June 29, 2021

Running Saved Me: A Mother’s Story of Strength in the Face of Pain

Lynn Keane spent years training building her physical strength as a runner and triathlete. After the loss of her son, she came to realize that the miles on her legs had also built her mental strength, and she came to lean on running to carry her through the most difficult times.

By: Lynn Keane

One week I was training for a marathon. Wondering if I still had what it took to complete the 26.2-mile effort. The next week I was grieving the loss of my son to suicide. 

Everything that I’d held to be true was erased in a manner of hours. The framework for living dissolved with my tears. Numbness followed rage and sadness. Any activity outside of brushing my teeth and getting out of bed seemed impossible and not worth doing.

As endurance athletes, we are accustomed to managing the physical and emotional stress of training day after day. And as a long-distance runner my body was used to the physical pain and discomfort that comes from pushing beyond one’s limit. The years of endurance training and racing had made me emotionally strong and created a reservoir of resilience within me. However, in the immediate aftermath of trauma I didn’t recognize myself and I was not in any position to lean on the strength that I’d built up over the years. 

Looking back, that slow jog was the elixir I needed. To be outside, alone and doing what came naturally allowed the physical and emotional pain to shift just enough to give me clarity.

Running had taught me about persistence, and commitment and that I could achieve anything if I was willing to put in the effort.

I didn’t know when I began running in middle age that I was helping my brain and body. I didn’t know that I would meet Bono after my first Boston Qualifying marathon in Toronto or that I would have my family’s support at some of the most hallowed finish lines in the sport. Running has provided opportunities to work in community as a mentor, a co-race director and run ambassador for lululemon. As much as I loved running, I would never have known that it would serve to heal my soul and put me on a path toward acceptance and peace.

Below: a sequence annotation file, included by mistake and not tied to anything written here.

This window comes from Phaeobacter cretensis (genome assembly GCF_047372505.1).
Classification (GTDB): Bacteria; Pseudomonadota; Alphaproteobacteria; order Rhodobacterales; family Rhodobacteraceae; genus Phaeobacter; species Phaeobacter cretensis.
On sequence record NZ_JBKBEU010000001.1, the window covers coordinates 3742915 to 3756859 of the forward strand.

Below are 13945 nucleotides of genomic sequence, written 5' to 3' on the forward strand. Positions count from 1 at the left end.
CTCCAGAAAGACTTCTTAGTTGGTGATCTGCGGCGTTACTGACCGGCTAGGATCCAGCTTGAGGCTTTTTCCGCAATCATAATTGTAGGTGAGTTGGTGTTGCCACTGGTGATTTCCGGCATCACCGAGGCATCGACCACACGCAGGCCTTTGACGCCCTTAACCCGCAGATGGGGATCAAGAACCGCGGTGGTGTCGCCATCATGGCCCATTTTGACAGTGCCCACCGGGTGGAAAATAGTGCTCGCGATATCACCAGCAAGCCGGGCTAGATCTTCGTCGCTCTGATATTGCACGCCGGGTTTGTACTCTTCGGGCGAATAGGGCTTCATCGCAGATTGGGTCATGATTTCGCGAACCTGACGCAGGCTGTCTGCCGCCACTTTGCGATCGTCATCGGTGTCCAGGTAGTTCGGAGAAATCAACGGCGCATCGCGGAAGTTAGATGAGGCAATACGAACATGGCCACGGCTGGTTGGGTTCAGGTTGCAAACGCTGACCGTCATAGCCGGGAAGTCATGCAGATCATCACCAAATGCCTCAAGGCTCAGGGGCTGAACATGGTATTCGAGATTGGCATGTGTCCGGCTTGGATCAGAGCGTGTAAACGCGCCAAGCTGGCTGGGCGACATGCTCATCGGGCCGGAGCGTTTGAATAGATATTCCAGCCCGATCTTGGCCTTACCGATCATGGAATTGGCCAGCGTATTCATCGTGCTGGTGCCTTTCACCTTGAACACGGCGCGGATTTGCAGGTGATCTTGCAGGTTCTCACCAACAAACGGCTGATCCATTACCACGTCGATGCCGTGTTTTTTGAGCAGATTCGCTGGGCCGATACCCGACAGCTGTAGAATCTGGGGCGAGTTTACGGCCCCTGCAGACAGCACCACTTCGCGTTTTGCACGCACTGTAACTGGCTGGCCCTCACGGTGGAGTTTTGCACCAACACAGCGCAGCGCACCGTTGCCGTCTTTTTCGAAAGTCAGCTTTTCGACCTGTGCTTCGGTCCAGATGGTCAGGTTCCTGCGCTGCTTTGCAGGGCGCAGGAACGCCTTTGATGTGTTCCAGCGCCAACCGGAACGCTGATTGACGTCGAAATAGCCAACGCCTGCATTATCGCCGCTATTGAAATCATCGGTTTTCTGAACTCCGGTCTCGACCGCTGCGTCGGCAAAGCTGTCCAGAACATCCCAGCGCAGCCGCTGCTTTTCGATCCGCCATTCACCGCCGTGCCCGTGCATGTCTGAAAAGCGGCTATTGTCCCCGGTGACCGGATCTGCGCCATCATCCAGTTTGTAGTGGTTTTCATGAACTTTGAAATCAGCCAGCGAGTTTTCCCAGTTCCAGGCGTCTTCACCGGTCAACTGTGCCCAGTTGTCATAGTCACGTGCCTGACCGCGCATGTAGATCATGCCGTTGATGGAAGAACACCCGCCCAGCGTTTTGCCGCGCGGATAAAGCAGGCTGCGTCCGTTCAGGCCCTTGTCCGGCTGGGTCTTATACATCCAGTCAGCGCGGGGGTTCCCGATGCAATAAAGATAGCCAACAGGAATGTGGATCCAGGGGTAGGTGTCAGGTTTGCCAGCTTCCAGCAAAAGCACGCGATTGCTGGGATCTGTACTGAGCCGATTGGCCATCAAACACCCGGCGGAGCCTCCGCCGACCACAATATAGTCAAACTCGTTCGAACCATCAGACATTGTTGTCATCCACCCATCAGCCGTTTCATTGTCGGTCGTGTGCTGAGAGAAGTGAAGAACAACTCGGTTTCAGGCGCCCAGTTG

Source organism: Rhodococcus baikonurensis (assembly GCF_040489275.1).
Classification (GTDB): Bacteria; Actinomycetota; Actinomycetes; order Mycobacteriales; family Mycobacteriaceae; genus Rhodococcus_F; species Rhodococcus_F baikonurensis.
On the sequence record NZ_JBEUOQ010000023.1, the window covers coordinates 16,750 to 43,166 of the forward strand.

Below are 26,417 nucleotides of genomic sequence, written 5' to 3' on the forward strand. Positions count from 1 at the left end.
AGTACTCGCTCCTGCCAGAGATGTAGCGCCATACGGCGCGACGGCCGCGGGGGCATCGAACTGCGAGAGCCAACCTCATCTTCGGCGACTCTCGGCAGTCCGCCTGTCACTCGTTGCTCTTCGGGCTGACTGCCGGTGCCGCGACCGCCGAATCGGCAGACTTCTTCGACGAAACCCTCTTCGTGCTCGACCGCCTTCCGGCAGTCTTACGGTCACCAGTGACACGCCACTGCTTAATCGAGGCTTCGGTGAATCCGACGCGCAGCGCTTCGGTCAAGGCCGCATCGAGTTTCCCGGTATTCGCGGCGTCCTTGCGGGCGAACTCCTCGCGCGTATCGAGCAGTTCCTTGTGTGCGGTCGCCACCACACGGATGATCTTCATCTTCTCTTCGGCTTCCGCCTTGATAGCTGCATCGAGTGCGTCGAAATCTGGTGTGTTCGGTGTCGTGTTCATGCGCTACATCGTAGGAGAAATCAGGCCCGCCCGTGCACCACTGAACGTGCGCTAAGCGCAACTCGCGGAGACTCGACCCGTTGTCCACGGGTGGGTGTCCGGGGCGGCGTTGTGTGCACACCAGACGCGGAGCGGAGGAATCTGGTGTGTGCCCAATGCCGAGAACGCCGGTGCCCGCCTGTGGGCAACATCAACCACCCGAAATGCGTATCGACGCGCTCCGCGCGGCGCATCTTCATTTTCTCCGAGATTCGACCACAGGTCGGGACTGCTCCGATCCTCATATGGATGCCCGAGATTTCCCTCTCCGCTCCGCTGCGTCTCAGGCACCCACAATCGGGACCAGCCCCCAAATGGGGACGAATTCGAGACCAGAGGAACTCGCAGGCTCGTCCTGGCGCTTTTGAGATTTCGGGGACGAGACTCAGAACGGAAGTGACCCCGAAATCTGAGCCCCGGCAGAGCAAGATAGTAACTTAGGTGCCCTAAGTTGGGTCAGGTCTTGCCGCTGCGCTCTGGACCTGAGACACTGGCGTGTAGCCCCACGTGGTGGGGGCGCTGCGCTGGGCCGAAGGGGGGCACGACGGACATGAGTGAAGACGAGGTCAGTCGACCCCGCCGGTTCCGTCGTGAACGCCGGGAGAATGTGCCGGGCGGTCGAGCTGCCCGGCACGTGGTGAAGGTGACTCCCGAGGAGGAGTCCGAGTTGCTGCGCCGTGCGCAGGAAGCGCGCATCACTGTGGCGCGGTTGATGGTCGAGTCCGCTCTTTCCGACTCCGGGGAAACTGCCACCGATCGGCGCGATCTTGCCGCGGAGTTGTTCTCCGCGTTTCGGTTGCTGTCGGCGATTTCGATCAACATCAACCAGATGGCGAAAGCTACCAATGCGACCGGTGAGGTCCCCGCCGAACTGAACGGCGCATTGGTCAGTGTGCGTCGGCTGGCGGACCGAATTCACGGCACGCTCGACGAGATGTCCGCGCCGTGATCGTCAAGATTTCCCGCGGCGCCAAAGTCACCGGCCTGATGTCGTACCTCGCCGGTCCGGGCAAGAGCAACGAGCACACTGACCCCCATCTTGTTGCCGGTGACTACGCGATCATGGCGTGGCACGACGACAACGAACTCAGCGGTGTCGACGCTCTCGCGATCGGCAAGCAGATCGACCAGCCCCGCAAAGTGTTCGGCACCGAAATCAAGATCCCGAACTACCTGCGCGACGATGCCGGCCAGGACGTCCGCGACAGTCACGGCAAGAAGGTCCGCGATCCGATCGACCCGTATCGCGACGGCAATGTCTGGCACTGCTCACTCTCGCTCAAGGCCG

Several days after my son’s suicide I decided it was time to get out of the house and go for a run. My husband followed me in his car in the event I needed help or decided the run was a bad idea. At some point, I waved him off and carried on. Wailing at the blue sky. Bargaining and lashing out at a higher power- ‘how could this happen to our family’?  I came to understand that crying and longing would be followed by moments of grace, even lightness-there would be respite and I held onto that every day. 

Looking back, that slow jog was the elixir I needed. To be outside, alone and doing what came naturally allowed the physical and emotional pain to shift just enough to give me clarity. Being outdoors provided wide open spaces to run and be fully absorbed in the suffering.

On Mother’s Day May 10, 2009, I managed to make it to the start line of a race, settling on running a half marathon. I was not ready to handle a 42.2-kilometre race. Truthfully, I didn’t know if I could finish the half either.

After losing my son I preferred spending most of my time in solitude, but on that day being surrounded by other athletes provided comfort. The nervous energy, the loud rock tunes reminding us that ‘we are the champions’, all of it appealed to me in a visceral way. I felt powerful and ready to do battle with the road and whatever else the day threw at us.